The fruit-coloured homes of Castelmezzano cling to the lower flanks of some of these forbidding crags. While across the canyon, tiny Pietrapertosa perches serene on its neighbouring mountaintop. You can travel between the two villages in a quarter of an hour on the wriggling mountain roads. Or you can whiz between them by zip wire in just two minutes.
        But first you must reach the launch point, which is really half the fun. Your anxiety steadily builds as you toil up pretty paths fringed by greenery, admiring the increasingly awesome views across the landscape. You can’t tell if your heart is pounding from the stiff uphill march or the stark fear of what you’re about to do.
        When you finally reach the top, there’s just a little wooden hut full of harnesses, helmets and ropes, next to a steel launching deck. (The absence of other facilities seems an oversight, as the mind inevitably turns to the lavatory when you get up here and see that drop.) There’s likely to be a handful of others ahead of you, and as you all have something in common – namely, blind terror – you quickly become firm friends.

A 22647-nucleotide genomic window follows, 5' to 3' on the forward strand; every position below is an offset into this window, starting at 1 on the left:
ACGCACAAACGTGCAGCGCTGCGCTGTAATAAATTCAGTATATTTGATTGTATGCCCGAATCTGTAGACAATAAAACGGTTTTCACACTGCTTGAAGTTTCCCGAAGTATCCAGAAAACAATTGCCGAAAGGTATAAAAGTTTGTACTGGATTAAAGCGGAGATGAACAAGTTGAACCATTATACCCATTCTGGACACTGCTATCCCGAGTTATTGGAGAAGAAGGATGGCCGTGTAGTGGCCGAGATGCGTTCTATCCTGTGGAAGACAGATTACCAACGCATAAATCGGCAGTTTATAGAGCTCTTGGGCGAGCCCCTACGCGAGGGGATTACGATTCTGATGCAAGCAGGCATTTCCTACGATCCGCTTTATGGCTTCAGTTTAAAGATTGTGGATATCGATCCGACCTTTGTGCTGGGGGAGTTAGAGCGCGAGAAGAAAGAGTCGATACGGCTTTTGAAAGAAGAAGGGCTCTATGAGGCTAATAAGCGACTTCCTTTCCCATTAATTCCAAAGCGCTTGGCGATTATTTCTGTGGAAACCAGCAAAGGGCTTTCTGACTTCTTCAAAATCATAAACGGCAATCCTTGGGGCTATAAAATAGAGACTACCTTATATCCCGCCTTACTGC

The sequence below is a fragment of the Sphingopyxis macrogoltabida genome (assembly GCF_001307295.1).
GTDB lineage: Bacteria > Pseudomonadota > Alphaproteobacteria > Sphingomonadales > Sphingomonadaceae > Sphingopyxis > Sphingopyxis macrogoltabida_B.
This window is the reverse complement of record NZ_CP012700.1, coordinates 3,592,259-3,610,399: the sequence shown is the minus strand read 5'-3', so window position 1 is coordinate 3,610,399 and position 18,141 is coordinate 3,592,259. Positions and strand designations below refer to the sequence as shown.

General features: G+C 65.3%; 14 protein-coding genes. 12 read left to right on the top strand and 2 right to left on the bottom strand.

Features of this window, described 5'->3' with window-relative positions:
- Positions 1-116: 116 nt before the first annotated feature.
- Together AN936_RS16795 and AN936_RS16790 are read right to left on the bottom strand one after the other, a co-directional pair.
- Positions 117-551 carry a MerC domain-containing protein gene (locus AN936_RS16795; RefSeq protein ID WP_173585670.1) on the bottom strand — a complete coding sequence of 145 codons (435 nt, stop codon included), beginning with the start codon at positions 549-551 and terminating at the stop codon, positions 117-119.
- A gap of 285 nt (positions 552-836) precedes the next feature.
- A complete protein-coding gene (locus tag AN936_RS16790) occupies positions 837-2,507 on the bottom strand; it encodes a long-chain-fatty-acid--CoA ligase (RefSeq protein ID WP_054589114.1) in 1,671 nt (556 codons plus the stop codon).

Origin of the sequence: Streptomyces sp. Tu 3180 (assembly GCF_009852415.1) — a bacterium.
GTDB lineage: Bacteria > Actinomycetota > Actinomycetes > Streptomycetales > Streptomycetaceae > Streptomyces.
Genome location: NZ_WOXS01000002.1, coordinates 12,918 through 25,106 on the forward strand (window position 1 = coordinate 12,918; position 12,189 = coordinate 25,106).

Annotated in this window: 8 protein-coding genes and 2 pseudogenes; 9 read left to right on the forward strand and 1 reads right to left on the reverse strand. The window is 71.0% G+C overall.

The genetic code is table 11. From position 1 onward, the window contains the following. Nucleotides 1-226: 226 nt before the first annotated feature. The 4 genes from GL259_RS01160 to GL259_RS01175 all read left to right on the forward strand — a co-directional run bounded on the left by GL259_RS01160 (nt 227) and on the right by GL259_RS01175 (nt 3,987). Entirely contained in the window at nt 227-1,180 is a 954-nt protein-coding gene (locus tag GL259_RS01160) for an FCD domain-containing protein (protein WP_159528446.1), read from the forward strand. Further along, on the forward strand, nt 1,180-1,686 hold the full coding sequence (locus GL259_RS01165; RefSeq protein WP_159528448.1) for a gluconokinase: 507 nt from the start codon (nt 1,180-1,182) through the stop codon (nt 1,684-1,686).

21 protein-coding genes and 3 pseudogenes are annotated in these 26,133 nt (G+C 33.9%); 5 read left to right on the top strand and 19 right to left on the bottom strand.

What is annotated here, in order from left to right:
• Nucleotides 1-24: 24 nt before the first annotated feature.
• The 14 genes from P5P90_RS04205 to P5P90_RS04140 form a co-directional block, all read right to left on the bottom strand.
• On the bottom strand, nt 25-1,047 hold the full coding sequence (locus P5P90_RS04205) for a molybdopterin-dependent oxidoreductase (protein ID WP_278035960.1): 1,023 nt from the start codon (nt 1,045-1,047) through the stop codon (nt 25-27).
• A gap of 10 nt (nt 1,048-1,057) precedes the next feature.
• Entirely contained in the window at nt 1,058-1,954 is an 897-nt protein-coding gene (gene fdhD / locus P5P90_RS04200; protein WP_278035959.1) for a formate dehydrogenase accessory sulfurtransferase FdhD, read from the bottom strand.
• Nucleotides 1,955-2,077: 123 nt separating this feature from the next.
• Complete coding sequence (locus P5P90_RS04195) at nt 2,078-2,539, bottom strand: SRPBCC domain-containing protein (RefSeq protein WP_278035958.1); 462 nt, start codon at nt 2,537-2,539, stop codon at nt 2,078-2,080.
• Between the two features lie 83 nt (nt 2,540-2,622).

The atmosphere is raucous. There’s a lot of “oh my God what possessed me to do this?!?” A lot of loud, nervous laughter. You all instinctively understand that you must bolster each other’s courage. Every trembling flier who climbs into his or her harness is whooped, applauded, cheered on with screams of encouragement by the others awaiting their turn. Everyone seems oddly comforted by it.
        Strapped in and poised to go, each flier talks of being numb with disbelief, of suddenly feeling nothing, feeling unreal. Then, with a polite “buon viaggio” from the attractive Italian youth overseeing the operation, they’re launched into the void, rapidly dwindling to a tiny dot in the distance. A tiny screaming dot. Its little voice still just about audible above the hum of the wire and the wind blowing across the valley.
        Aghast, your eyes follow them every inch of the way. The person you were laughing with seconds ago is now a barely visible speck. A distant pinpoint in which you know the adrenalin is blazing at top-volume. The flier quickly vanishes from sight, but your empathy travels with them – right until you finally hear the faint rebounded clatter of the cable above you announce their safe arrival on the other side.
        And then it’s your turn...

INTO THE VOID